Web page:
What kind of a dose of "regular" niacin did your doctor recommend?

If you up your dose of HN, try taking it ONCE a day. It is safer to do niacin that way, because the less time you expose your liver to it the better.

 
Old 11-10-2006, 07:39 AM   #5
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Re: Niacin versus Inositol Hexaniacinate

Thanks for all the responses... My cholesterol has been reduced nicely with Vytorin, but the Niacin is strictly to get my lp(a) levels down. With my past 2 tests my levels have been at 22, where normal is less than 10. Even after taking 250mg slow-release niacin 2X daily for a year, my lp(a) levels have stayed the same, so my doctor recommended getting up to 500mg 2X daily of the regular flush niacin.

I told my doc I did not handle flush well and asked if staying on the slow-release IH variety would do any good and he said no, I needed to use the flush kind. But when I researched the differences between flush and non-flush I don't see where the flush kind is really any different other than getting a quick dose and possible lighter effects on the liver and my liver tests are normal.

I asked for a referral to a cardiologist, but he said until I was on 500mg 2X daily of the flush niacin he would not grant it. So I am trying to figure out if I went to 500mg 2X daily of the non-flush, would I be getting the same thing as the regular Niacin. I tollerate the non-flush well, with only the occasional light flush and would prefer not to have to change it up to something I know will bother me. I cannot find any good reference to tell me the differences in effectivity between the flush and non-flush niacin and its impacts on lp(a) levels. Thanks!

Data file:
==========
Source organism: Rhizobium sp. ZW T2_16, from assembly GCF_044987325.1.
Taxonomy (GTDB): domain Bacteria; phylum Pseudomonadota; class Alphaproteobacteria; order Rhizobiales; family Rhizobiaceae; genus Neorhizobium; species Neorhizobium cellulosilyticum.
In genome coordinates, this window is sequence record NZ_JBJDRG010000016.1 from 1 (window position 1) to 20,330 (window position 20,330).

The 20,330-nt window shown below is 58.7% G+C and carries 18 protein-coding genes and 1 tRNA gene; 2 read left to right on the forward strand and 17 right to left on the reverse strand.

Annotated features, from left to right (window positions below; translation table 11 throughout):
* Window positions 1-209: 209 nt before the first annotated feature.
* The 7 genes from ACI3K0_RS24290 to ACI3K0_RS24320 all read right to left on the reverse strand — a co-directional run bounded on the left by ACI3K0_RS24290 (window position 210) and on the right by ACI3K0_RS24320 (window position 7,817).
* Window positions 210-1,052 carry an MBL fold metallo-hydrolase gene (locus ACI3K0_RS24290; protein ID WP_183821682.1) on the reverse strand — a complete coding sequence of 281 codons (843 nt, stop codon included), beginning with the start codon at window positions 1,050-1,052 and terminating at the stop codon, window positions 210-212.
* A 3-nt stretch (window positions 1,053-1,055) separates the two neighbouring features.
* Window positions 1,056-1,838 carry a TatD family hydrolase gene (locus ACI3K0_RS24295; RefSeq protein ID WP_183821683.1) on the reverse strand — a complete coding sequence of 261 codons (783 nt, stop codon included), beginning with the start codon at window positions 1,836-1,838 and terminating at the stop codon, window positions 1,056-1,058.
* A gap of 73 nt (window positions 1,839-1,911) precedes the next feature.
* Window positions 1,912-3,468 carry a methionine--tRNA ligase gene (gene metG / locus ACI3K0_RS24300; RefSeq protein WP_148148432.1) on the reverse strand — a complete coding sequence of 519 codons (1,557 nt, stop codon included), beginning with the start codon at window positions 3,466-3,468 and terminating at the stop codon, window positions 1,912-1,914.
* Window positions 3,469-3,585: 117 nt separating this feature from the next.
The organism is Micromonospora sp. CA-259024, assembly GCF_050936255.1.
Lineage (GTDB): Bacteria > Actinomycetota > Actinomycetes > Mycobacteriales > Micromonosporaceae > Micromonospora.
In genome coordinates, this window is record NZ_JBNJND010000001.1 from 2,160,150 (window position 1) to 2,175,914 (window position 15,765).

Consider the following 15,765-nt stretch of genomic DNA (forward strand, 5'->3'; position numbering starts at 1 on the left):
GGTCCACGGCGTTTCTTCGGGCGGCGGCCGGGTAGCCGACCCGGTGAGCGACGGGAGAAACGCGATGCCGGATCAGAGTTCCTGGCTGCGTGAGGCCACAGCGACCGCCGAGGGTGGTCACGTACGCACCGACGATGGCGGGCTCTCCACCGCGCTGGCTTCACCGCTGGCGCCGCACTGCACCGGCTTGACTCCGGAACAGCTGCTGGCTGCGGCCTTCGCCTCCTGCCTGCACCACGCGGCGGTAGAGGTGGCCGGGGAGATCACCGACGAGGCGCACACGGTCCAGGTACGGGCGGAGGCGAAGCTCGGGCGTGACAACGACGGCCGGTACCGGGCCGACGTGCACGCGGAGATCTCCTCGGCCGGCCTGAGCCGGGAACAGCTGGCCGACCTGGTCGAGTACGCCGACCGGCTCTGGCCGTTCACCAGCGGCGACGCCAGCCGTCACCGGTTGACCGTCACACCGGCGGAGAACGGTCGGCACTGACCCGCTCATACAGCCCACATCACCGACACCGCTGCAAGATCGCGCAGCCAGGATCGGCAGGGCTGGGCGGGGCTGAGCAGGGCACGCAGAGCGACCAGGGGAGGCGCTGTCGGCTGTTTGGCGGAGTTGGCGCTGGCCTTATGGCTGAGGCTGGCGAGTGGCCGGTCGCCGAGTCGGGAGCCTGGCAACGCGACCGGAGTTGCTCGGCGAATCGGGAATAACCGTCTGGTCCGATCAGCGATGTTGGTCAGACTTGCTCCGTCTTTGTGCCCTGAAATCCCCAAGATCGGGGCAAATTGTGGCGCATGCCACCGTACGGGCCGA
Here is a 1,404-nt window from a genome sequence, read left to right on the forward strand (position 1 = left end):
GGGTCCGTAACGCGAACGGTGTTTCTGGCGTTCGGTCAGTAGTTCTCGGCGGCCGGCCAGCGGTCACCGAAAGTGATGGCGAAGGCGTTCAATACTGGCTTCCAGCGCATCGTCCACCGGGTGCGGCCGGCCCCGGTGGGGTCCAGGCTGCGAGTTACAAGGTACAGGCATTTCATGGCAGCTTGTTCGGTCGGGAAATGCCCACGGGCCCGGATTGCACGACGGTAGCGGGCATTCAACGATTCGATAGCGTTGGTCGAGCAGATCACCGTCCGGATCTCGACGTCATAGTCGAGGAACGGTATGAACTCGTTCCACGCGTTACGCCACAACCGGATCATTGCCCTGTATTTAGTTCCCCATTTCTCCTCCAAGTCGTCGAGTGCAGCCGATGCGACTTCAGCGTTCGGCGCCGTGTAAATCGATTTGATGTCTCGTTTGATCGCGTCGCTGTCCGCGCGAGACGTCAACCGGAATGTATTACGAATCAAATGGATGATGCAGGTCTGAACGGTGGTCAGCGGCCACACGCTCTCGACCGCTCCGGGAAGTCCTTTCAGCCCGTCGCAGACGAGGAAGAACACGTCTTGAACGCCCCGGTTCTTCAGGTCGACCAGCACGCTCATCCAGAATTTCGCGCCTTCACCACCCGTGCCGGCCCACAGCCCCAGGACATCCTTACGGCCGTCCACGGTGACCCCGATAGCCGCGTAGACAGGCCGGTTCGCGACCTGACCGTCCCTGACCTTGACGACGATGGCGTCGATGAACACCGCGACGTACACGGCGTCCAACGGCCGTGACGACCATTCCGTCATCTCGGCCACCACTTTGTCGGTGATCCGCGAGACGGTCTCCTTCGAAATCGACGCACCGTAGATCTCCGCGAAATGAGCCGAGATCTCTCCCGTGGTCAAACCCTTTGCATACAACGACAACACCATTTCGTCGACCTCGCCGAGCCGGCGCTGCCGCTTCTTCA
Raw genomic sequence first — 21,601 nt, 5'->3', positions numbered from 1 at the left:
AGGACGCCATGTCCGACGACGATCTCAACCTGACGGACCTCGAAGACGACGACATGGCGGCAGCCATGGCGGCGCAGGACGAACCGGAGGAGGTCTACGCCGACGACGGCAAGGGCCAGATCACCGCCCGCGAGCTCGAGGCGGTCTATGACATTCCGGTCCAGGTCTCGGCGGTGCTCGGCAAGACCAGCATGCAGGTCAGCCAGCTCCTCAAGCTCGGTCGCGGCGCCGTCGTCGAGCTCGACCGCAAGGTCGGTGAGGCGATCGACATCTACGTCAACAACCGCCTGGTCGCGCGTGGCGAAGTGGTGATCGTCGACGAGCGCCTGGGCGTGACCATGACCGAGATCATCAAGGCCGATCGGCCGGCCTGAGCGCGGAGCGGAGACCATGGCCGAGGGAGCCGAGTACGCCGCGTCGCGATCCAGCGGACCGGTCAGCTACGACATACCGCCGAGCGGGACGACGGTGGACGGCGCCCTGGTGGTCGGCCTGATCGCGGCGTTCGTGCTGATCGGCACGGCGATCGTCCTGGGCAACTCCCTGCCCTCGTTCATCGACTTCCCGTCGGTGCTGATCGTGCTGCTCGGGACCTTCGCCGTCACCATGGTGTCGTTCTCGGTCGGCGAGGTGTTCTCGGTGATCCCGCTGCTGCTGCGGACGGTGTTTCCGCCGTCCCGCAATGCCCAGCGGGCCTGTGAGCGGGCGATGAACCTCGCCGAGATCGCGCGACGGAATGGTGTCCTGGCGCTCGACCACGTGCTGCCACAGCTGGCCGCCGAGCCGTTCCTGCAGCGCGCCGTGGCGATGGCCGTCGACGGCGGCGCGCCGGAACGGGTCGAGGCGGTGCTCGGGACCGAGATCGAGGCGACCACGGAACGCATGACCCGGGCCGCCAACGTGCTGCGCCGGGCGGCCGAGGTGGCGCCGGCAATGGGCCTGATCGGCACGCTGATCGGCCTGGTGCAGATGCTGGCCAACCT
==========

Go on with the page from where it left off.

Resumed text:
Old 11-10-2006, 02:31 PM   #6
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Re: Niacin versus Inositol Hexaniacinate

Lenin,

I meant to ask you to post your analysis (please on Niacin v. No-Flush v. Slo-Niacin here instead of the Niacin Flush thread. Sorry .

I try to deal in common sense and common sense tells me that if No-Flush worked just as well or better than Niacin or extended release Niacin we wouldn't need them at all.

 
Old 11-10-2006, 02:32 PM   #7
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Re: Niacin versus Inositol Hexaniacinate

Lenin,

I meant to ask you to post your analysis (please on Niacin v. No-Flush v. Slo-Niacin here instead of the Niacin Flush thread. Sorry .

I try to deal in common sense and common sense tells me that if No-Flush worked just as well or better than Niacin or extended release Niacin we wouldn't need them at all (with their side effects).

 
Old 11-11-2006, 04:55 AM   #8
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Re: Niacin versus Inositol Hexaniacinate

master,

Next time you see your doctor, take 1000 mg. plain old niacin on an empty stomach about 30 minutes before you get to his waiting room.
Let HIM see what misery such a dose can cause. Make sure you mention any differences in your breathing, swollen lips, eyelids etc.

But don't look for niacin to cure a high Lp(a)...it won't. Only booze works a bit.


Judge,

I'm not sure exactly what you are asking.
But I think basically that anyone who CAN take a gram or two of REAL niacin should. It works best and has the least effect on the liver. Others have to content themselves with slow release although it is harder on the liver. In truth though, LOTS of people are on niacin and we don't hear much about liver damage...I think it was overhyped.
I dont know if the inosital-niacin molecule is fully metabolized...maybe yes, maybe no.

I can NOT use any amount of flushy niacin so I buy non-flush for price.

Last edited by Lenin; 11-11-2006 at 05:01 AM.

 
Old 11-11-2006, 08:30 AM   #9
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Re: Niacin versus Inositol Hexaniacinate

I meant to say Lenin and/or anyone else who can offer a meaningful comparison!!!